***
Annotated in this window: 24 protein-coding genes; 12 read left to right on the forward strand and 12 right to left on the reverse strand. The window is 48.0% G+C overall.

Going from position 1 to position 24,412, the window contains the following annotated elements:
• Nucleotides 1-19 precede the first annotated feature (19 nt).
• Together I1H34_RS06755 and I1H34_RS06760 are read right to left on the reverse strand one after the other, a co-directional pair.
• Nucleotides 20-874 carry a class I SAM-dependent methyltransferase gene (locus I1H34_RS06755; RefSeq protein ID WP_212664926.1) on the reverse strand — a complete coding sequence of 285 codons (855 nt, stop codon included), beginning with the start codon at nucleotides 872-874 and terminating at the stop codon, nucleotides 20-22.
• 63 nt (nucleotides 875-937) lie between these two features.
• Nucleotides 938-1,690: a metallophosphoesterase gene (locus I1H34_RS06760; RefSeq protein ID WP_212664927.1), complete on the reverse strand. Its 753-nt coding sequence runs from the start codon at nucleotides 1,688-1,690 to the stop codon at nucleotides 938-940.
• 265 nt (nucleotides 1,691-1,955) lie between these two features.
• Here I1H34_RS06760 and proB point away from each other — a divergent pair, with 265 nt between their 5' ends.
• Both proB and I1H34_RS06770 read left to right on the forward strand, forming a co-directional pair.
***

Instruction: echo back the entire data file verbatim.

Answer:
Annotated in this window: 24 protein-coding genes; 12 read left to right on the forward strand and 12 right to left on the reverse strand. The window is 48.0% G+C overall.

Going from position 1 to position 24,412, the window contains the following annotated elements:
• Nucleotides 1-19 precede the first annotated feature (19 nt).
• Together I1H34_RS06755 and I1H34_RS06760 are read right to left on the reverse strand one after the other, a co-directional pair.
• Nucleotides 20-874 carry a class I SAM-dependent methyltransferase gene (locus I1H34_RS06755; RefSeq protein ID WP_212664926.1) on the reverse strand — a complete coding sequence of 285 codons (855 nt, stop codon included), beginning with the start codon at nucleotides 872-874 and terminating at the stop codon, nucleotides 20-22.
• 63 nt (nucleotides 875-937) lie between these two features.
• Nucleotides 938-1,690: a metallophosphoesterase gene (locus I1H34_RS06760; RefSeq protein ID WP_212664927.1), complete on the reverse strand. Its 753-nt coding sequence runs from the start codon at nucleotides 1,688-1,690 to the stop codon at nucleotides 938-940.
• 265 nt (nucleotides 1,691-1,955) lie between these two features.
• Here I1H34_RS06760 and proB point away from each other — a divergent pair, with 265 nt between their 5' ends.
• Both proB and I1H34_RS06770 read left to right on the forward strand, forming a co-directional pair.